Only fancy. I indited that apparently somewhat insightful broadside a whole year and a half ago now. Wow. "Not too shabby," as my editorial assistant would have it. If I regret any thing about that capricious sally, it's the fact that I may have not put my case forcefully enough. For I would go so far as to say that not only is it GOOD to use "drugs" (hear me now and believe me later...) but it's RIGHT, PROPER AND NECESSARY to use drugs if the world is to survive. Why? Because The only way to teach most human beings to love each other is by counseling them for that purpose while simultaneously dosing them with empathogens, i.e., godsend medicines such as MDMA and psilocybin.
Yes, there are medicines called empathogens (a subset of the useful group of entheogens) that can make us literally feel compassion for "the other," an ability which, let's face it, our species could definitely use some help with cultivating. Until we accept that proffered balm of empathogenic medicine, we will continue to have wars and rumors of wars.
With apologies to Thomas More, though, a utopia can be described in just one simple English half sentence: a world in which unthinking hatred is outlawed and punished by a stint of compassion therapy using the best entheogenic medicines available, such as MDMA and psilocybin.
That's why I call for a new world: one in which substances are legal but unreasoning hatred is a crime. In my world, no one's allowed to work at Burger King (let alone have their finger on a nuclear trigger) if they are filled with hate. Having hateful hearts is a luxury that the world cannot afford in the nuclear age. Outlaw hate and give free but informed access to those who seek transcendence with previously demonized substances.
Okay, this may not turn the world into hearts and roses, but it does have a real chance of ending school shootings and making the use of nuclear weapons truly unthinkable in the hearts of humanity.
You have been reading essays by the Drug War Philosopher, Brian Quass, at abolishthedea.com. Brian is the founder of The Drug War Gift Shop, where artists can feature and sell their protest artwork online. He has also written for Sociodelic and is the author of The Drug War Comic Book, which contains 150 political cartoons illustrating some of the seemingly endless problems with the war on drugs -- many of which only Brian seems to have noticed, by the way, judging by the recycled pieties that pass for analysis these days when it comes to "drugs." That's not surprising, considering the fact that the category of "drugs" is a political category, not a medical or scientific one.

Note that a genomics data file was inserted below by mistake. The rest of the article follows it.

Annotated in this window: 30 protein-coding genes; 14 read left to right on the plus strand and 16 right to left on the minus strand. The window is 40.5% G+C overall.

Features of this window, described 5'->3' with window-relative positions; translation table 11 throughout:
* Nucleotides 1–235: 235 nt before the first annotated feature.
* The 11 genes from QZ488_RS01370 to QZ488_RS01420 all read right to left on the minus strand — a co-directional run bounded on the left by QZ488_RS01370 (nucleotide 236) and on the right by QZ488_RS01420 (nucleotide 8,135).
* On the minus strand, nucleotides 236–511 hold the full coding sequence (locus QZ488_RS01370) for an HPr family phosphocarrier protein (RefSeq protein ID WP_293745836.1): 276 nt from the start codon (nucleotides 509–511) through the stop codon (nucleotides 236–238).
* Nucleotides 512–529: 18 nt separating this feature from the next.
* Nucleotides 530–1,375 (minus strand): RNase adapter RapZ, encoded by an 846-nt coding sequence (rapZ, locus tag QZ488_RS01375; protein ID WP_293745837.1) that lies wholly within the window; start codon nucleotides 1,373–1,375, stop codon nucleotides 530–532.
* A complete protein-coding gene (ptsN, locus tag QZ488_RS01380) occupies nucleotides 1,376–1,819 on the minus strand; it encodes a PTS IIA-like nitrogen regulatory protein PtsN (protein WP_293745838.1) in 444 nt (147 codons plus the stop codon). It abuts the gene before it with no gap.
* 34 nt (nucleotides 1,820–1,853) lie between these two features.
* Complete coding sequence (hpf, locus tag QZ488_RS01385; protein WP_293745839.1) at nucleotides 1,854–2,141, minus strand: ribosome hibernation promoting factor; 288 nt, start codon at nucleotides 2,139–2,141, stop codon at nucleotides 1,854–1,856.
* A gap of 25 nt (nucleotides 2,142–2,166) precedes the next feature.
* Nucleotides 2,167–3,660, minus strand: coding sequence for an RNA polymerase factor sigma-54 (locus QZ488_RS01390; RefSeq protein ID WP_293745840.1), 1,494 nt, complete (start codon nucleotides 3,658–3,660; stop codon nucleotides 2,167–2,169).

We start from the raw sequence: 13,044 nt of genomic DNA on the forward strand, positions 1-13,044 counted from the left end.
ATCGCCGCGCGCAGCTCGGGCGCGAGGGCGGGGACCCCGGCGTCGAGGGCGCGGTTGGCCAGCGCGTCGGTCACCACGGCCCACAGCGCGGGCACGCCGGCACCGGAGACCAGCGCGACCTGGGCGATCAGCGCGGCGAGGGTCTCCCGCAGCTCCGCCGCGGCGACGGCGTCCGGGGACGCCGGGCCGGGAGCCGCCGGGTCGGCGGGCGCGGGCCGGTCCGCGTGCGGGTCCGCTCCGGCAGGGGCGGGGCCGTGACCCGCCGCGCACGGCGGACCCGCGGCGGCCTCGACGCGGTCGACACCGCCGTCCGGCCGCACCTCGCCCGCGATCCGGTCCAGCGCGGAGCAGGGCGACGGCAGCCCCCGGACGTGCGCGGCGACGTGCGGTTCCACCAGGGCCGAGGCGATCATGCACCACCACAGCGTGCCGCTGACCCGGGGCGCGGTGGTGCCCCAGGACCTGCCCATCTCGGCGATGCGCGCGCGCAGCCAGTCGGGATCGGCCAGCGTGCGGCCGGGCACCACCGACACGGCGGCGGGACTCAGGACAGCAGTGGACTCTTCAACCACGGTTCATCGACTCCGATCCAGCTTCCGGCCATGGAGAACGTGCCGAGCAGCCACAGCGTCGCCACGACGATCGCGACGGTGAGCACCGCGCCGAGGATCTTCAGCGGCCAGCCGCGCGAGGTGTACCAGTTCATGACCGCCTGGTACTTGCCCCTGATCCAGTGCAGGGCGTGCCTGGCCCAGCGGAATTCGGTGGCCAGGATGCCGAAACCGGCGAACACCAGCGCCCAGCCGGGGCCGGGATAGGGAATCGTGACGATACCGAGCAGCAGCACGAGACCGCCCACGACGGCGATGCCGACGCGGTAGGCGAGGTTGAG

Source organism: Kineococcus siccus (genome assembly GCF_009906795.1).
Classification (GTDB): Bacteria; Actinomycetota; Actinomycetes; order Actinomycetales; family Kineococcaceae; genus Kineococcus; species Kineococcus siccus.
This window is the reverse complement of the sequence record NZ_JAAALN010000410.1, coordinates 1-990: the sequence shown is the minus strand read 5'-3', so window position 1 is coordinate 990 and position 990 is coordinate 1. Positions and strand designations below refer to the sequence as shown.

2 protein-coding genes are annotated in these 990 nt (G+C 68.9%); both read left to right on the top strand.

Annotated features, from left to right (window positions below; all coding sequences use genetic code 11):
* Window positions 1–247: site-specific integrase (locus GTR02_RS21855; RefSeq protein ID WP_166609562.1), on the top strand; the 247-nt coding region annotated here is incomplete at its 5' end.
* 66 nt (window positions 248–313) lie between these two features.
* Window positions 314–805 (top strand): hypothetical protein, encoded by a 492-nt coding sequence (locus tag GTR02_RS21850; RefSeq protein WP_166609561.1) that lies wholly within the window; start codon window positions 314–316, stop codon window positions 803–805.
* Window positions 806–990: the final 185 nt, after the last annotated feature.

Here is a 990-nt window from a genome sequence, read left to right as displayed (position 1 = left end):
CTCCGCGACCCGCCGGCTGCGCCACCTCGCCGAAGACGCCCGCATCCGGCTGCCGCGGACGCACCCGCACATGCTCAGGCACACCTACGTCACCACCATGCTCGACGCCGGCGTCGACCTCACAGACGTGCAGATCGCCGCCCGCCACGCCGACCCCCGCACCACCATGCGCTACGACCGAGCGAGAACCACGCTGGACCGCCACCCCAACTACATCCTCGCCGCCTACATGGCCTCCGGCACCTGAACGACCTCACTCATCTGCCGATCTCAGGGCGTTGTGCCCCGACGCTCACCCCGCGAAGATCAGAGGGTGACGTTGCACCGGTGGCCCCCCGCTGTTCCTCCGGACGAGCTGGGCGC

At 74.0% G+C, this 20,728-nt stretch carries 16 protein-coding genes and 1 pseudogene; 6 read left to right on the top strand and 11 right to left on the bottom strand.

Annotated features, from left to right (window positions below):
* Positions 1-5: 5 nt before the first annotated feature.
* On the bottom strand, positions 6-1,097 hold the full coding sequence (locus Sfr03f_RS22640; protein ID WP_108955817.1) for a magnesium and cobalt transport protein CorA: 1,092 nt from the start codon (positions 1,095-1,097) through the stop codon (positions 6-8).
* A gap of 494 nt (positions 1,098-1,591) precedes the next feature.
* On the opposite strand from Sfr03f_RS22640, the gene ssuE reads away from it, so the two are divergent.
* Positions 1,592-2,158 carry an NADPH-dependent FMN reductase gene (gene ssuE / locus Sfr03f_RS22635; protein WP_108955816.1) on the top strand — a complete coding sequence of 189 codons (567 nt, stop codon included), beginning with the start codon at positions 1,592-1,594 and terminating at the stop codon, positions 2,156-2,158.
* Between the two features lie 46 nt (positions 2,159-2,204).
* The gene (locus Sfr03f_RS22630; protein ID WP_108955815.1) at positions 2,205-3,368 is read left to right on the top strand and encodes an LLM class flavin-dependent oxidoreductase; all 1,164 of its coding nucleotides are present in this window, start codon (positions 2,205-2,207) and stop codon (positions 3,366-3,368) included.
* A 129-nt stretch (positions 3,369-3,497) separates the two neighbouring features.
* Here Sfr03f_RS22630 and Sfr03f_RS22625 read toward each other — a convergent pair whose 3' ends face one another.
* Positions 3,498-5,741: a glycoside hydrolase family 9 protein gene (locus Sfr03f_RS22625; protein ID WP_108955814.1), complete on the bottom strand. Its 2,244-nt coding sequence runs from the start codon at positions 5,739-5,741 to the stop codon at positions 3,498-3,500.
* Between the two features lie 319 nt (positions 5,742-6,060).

A "drug," as the world defines the term today, is "a substance that has no good uses for anyone, ever, at any time, under any circumstances" -- and, of course, there are no substances of that kind: even cyanide and the deadly botox toxin have positive uses: a war on drugs is therefore unscientific at heart, to the point that it truly qualifies as a superstition, one in which we turn inanimate substances into boogie-men and scapegoats for all our social problems.
The Drug War is, in fact, the philosophical problem par excellence of our time, premised as it is on a raft of faulty assumptions (notwithstanding the fact that most philosophers today pretend as if the drug war does not exist). It is a war against the poor, against minorities, against religion, against science, against the elderly, against the depressed, against those in pain, against children in hospice care, and against philosophy itself. It outlaws substances that have inspired entire religions, Nazifies the English language and militarizes police forces nationwide.
It bans the substances that inspired William James' ideas about human consciousness and the nature of ultimate reality. In short, it causes all of the problems that it purports to solve, and then some, meanwhile violating the Natural Law upon which Thomas Jefferson founded America. (Surely, Jefferson was rolling over in his grave when Ronald Reagan's DEA stomped onto Monticello in 1987 and confiscated the founding father's poppy plants.)
If you believe in freedom and democracy, in America and around the world, please stay tuned for more philosophically oriented broadsides against the outrageous war on godsend medicines, AKA the war on drugs.
PS The drug war has not failed: to the contrary, it has succeeded, insofar as its ultimate goal was to militarize police forces around the world and help authorities to ruthlessly eliminate those who stand in the way of global capitalism. For more, see Drug War Capitalism by Dawn Paley. Oh, and did I mention that most Drug Warriors these days would never get elected were it not for the Drug War itself, which threw hundreds of thousands of their political opposition in jail? Trump was right for the wrong reasons: elections are being stolen in America, but the number-one example of that fact is his own narrow victory in 2016, which could never have happened without the existence of laws that were specifically written to keep Blacks and minorities from voting. The Drug War, in short, is a cancer on the body politic.
Rather than apologetically decriminalizing selected plants, we should be demanding the immediate restoration of Natural Law, according to which "The earth, and all that is therein, is given to men for the support and comfort of their being." (John Locke)
Andrew, Christopher "The Secret World: A History of Intelligence" 2019 Yale University Press
Aurelius, Marcus "Meditations" 2021 East India Publishing Company